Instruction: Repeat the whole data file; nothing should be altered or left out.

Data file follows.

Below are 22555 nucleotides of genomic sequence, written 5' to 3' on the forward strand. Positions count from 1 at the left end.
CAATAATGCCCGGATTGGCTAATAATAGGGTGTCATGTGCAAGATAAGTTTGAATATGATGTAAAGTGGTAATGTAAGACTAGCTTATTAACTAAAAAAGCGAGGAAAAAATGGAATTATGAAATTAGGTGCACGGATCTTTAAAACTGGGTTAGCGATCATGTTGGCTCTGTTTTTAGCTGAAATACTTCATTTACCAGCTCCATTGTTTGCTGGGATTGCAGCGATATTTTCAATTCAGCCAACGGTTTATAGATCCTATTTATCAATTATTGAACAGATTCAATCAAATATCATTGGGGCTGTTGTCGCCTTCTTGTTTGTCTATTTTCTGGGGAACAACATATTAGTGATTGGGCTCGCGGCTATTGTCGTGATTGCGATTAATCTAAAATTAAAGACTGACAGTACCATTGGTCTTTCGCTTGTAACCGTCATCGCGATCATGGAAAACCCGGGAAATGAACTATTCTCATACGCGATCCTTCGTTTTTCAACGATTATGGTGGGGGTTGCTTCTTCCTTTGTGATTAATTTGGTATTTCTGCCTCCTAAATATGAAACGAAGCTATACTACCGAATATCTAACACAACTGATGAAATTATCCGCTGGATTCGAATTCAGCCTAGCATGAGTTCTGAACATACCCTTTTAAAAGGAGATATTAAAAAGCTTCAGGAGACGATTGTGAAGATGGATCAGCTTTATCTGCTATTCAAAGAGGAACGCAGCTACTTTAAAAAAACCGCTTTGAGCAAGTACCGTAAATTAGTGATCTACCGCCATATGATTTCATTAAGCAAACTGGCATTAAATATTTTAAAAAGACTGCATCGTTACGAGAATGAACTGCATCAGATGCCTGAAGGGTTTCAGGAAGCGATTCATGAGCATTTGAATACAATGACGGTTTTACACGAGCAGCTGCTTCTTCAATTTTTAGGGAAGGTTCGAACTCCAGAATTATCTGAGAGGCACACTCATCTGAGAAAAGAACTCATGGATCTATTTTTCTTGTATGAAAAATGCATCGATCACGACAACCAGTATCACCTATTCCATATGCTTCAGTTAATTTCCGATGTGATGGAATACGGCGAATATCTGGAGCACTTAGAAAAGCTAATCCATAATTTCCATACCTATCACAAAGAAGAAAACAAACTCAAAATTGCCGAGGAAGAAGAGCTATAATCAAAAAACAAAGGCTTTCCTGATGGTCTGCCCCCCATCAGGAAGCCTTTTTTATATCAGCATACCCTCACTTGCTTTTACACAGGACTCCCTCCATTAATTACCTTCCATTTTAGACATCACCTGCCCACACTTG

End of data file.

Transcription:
Below are 22555 nucleotides of genomic sequence, written 5' to 3' on the forward strand. Positions count from 1 at the left end.
CAATAATGCCCGGATTGGCTAATAATAGGGTGTCATGTGCAAGATAAGTTTGAATATGATGTAAAGTGGTAATGTAAGACTAGCTTATTAACTAAAAAAGCGAGGAAAAAATGGAATTATGAAATTAGGTGCACGGATCTTTAAAACTGGGTTAGCGATCATGTTGGCTCTGTTTTTAGCTGAAATACTTCATTTACCAGCTCCATTGTTTGCTGGGATTGCAGCGATATTTTCAATTCAGCCAACGGTTTATAGATCCTATTTATCAATTATTGAACAGATTCAATCAAATATCATTGGGGCTGTTGTCGCCTTCTTGTTTGTCTATTTTCTGGGGAACAACATATTAGTGATTGGGCTCGCGGCTATTGTCGTGATTGCGATTAATCTAAAATTAAAGACTGACAGTACCATTGGTCTTTCGCTTGTAACCGTCATCGCGATCATGGAAAACCCGGGAAATGAACTATTCTCATACGCGATCCTTCGTTTTTCAACGATTATGGTGGGGGTTGCTTCTTCCTTTGTGATTAATTTGGTATTTCTGCCTCCTAAATATGAAACGAAGCTATACTACCGAATATCTAACACAACTGATGAAATTATCCGCTGGATTCGAATTCAGCCTAGCATGAGTTCTGAACATACCCTTTTAAAAGGAGATATTAAAAAGCTTCAGGAGACGATTGTGAAGATGGATCAGCTTTATCTGCTATTCAAAGAGGAACGCAGCTACTTTAAAAAAACCGCTTTGAGCAAGTACCGTAAATTAGTGATCTACCGCCATATGATTTCATTAAGCAAACTGGCATTAAATATTTTAAAAAGACTGCATCGTTACGAGAATGAACTGCATCAGATGCCTGAAGGGTTTCAGGAAGCGATTCATGAGCATTTGAATACAATGACGGTTTTACACGAGCAGCTGCTTCTTCAATTTTTAGGGAAGGTTCGAACTCCAGAATTATCTGAGAGGCACACTCATCTGAGAAAAGAACTCATGGATCTATTTTTCTTGTATGAAAAATGCATCGATCACGACAACCAGTATCACCTATTCCATATGCTTCAGTTAATTTCCGATGTGATGGAATACGGCGAATATCTGGAGCACTTAGAAAAGCTAATCCATAATTTCCATACCTATCACAAAGAAGAAAACAAACTCAAAATTGCCGAGGAAGAAGAGCTATAATCAAAAAACAAAGGCTTTCCTGATGGTCTGCCCCCCATCAGGAAGCCTTTTTTATATCAGCATACCCTCACTTGCTTTTACACAGGACTCCCTCCATTAATTACCTTCCATTTTAGACATCACCTGCCCACACTTG